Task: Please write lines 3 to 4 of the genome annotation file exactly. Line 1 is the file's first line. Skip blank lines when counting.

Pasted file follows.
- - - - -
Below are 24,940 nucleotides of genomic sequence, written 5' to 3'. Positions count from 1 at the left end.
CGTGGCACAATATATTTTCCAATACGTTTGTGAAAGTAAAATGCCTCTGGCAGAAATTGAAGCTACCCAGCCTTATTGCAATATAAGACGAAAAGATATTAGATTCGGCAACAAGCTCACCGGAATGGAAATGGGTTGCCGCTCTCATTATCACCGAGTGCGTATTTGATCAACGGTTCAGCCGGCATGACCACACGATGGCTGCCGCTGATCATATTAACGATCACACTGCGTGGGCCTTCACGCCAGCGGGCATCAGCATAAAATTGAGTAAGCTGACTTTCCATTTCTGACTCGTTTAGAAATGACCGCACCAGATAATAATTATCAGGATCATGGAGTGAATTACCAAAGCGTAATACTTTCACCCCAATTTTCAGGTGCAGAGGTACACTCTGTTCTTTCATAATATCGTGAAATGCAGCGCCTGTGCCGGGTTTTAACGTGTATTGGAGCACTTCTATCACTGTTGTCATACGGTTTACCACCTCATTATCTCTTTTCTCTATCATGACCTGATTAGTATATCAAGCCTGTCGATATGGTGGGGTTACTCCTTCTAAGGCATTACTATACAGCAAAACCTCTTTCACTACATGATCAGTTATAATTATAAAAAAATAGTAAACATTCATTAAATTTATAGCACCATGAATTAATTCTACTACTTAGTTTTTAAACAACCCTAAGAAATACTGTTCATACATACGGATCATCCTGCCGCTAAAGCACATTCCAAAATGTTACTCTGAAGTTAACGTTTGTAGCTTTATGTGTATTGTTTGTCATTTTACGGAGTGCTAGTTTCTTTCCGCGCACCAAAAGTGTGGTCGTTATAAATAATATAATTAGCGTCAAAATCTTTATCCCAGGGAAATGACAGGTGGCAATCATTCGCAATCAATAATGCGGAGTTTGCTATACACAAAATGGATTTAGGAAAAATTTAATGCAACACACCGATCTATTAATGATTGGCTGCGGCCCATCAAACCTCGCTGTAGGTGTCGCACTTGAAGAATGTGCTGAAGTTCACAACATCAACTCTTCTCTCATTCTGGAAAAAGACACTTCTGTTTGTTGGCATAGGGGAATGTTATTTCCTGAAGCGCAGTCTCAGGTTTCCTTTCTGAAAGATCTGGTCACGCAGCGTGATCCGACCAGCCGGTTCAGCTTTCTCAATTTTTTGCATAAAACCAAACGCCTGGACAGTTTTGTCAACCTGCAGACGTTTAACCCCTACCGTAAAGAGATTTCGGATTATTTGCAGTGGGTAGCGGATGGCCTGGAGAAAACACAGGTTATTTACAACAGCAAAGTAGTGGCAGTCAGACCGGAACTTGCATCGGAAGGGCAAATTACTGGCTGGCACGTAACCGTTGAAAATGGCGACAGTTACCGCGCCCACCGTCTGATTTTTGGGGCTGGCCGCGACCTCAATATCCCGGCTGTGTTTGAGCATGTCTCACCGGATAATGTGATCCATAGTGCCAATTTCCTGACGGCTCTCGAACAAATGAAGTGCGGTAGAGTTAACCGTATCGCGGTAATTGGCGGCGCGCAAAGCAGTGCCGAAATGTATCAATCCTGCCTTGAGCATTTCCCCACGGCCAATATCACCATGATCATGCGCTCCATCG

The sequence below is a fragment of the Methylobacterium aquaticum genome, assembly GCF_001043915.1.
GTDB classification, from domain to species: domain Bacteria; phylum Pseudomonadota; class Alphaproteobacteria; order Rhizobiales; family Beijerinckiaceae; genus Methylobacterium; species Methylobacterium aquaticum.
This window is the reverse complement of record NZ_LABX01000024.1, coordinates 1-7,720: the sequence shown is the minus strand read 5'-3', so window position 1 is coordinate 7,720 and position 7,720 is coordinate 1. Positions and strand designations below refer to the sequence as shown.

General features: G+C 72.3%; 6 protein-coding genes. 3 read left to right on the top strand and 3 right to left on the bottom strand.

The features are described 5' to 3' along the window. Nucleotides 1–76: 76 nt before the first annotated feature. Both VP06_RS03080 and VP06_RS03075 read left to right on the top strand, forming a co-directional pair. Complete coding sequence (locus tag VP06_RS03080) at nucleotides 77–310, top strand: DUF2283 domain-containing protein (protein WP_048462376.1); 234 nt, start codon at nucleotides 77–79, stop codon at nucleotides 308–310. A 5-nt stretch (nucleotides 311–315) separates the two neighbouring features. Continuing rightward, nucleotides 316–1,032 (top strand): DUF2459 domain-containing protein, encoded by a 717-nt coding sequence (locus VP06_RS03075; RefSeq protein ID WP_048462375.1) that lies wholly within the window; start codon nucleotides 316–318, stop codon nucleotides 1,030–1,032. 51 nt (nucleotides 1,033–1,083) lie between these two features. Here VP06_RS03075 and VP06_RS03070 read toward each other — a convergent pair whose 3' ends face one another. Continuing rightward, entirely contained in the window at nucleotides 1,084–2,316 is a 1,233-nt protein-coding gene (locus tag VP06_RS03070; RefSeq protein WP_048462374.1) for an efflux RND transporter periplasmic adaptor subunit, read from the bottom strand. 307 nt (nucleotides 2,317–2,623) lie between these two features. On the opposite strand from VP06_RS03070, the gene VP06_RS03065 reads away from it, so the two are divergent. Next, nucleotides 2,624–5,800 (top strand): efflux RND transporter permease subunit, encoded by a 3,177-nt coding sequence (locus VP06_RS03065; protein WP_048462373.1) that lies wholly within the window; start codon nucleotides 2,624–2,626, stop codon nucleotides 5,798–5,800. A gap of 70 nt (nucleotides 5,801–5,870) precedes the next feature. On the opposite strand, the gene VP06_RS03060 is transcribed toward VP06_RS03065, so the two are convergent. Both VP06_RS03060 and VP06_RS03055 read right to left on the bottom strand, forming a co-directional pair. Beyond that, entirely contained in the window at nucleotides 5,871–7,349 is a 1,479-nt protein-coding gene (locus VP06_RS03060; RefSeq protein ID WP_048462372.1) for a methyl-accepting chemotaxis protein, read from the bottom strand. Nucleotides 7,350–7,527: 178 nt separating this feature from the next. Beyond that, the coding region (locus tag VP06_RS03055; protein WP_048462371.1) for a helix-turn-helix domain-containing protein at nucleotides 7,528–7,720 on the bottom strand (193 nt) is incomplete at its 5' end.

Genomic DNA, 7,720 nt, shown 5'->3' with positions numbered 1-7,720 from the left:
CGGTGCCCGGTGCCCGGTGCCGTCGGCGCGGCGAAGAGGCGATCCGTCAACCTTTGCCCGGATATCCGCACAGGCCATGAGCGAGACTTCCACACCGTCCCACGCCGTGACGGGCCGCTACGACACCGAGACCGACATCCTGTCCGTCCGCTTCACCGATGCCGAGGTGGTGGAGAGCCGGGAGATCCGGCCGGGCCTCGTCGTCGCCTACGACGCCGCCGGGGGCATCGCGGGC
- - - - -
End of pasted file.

The sequence below is a fragment of the Methylobacterium aquaticum genome, assembly GCF_001043915.1.
GTDB classification, from domain to species: domain Bacteria; phylum Pseudomonadota; class Alphaproteobacteria; order Rhizobiales; family Beijerinckiaceae; genus Methylobacterium; species Methylobacterium aquaticum.